TO combat the amount of assaults on ambulance workers in the UK, body cameras have been introduced.
GMB, the union for ambulance service workers, has called on the UK government to adopt a Zero-tolerance approach to violence and abuse against emergency service workers.
A report from 5 news released yesterday revealed that during the pandemic year (March 2020 to April 2021) there were over 10,000 incidents of violence and aggression, including physical and verbal assaults on ambulance staff.
This is up 12% from the previous 12 months in 19/20, where there were 9,253 incidents recorded.
The union has praised the move to introduce body cameras as a ‘step forward’, but have underlined their belief that without repercussions for perpetrators, Ambulance workers are still at risk of being attacked.
Rachel Harrison, GMB national officer said:”The introduction of body cameras is a welcome step to protect our Ambulance members from violence and abuse.
“However, body cameras alone will not be sufficient to keep our members out of harms way.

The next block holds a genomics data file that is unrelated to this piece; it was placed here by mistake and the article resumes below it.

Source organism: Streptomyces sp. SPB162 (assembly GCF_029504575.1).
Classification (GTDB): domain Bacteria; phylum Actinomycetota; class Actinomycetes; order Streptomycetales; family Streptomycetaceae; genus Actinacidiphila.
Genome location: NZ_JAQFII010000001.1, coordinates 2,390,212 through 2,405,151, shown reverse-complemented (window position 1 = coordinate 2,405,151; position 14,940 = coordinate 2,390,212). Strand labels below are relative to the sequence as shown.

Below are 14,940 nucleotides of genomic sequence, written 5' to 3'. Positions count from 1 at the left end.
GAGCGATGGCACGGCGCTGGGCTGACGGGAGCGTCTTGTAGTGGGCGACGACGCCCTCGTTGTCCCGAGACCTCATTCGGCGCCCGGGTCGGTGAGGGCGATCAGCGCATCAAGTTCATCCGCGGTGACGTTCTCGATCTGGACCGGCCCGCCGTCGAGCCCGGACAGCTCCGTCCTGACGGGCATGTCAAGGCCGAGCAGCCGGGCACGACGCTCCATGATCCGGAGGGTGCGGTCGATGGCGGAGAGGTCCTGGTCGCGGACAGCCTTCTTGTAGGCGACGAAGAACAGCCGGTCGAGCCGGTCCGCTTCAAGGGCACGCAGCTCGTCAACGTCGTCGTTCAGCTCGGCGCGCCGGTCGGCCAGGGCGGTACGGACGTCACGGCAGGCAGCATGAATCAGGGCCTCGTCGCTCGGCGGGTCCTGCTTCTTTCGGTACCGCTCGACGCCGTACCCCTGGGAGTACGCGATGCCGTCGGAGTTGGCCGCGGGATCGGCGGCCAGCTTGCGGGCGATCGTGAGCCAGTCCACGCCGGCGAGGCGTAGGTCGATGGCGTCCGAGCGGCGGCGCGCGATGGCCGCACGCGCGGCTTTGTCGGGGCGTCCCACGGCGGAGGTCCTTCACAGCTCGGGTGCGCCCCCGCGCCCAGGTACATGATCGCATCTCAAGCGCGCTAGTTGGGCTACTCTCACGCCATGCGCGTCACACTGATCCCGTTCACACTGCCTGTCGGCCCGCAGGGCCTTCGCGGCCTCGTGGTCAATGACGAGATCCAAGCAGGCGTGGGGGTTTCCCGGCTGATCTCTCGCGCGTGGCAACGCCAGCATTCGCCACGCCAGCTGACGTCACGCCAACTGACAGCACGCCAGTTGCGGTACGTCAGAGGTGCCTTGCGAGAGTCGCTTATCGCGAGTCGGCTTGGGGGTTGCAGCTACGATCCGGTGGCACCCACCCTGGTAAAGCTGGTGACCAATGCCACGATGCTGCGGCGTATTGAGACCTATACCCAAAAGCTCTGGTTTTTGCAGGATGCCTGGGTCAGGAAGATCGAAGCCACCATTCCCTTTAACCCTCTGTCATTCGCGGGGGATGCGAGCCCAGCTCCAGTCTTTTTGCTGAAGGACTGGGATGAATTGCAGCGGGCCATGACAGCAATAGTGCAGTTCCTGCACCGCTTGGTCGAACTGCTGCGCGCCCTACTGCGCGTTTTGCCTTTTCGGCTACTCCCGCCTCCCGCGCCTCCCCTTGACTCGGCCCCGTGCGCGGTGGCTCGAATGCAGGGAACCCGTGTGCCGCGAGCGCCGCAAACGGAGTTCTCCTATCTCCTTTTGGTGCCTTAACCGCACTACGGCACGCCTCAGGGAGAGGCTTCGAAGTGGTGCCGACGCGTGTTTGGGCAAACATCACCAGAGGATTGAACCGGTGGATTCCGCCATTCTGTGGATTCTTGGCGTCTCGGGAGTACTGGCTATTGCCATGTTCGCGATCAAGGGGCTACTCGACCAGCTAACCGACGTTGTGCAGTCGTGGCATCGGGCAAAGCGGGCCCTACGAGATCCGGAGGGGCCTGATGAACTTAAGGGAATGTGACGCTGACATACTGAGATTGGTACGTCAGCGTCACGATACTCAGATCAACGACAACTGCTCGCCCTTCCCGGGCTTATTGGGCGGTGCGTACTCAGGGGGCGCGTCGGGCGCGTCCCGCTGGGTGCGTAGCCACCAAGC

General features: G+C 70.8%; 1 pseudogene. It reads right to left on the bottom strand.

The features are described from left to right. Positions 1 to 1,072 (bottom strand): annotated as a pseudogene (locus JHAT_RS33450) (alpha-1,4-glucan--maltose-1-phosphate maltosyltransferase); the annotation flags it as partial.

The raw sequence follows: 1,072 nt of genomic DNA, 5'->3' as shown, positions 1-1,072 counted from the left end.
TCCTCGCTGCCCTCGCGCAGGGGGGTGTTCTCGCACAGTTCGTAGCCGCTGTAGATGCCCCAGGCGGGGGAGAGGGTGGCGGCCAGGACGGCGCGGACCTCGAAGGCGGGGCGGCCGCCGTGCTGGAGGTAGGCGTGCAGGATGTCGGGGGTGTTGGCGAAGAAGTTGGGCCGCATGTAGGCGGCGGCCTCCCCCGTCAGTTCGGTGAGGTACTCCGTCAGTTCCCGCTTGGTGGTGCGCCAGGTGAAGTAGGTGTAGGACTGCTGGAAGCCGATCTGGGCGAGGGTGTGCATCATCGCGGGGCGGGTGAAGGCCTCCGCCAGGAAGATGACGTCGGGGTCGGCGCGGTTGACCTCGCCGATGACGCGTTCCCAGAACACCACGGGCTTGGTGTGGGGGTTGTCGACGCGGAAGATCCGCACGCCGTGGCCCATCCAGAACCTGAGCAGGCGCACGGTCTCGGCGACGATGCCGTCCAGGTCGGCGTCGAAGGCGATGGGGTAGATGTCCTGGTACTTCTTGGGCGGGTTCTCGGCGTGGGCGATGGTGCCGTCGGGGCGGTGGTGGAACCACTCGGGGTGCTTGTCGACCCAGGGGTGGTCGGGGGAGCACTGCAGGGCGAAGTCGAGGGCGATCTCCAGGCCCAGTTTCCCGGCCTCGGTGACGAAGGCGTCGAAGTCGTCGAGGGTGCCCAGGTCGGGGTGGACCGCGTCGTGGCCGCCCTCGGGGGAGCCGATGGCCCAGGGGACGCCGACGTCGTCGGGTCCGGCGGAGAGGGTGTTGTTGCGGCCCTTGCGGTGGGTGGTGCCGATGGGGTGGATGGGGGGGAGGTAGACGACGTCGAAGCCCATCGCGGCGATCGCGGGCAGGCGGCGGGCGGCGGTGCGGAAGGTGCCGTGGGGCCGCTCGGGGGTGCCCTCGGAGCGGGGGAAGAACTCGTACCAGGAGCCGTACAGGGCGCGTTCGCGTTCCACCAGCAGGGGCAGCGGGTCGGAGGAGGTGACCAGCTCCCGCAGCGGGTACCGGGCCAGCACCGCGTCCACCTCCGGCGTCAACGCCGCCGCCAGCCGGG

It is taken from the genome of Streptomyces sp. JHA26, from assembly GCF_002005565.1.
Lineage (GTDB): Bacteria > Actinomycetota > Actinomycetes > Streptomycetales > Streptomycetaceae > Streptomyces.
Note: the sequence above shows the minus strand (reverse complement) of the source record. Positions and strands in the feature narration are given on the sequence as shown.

“Without prosecutions and sentencing for those who attack our emergency service workers, the assaults will continue.
“GMB calls for a zero tolerance approach to assaults. Without repercussions and prosecutions, certain individuals will continue to attack our members.
This is not just a problem in England however, with research from Glasgow Live showing that ambulance service workers in Scotland were assaulted 269 times in 2018/19.
the same research indicated that Ambulance staff in Scotland are attacked five times every week on average.
Statistics reveled from Freedom of Information powers indicates that were over 250 assaults on ambulance crews over Scotland since April last year despite being in a pandemic.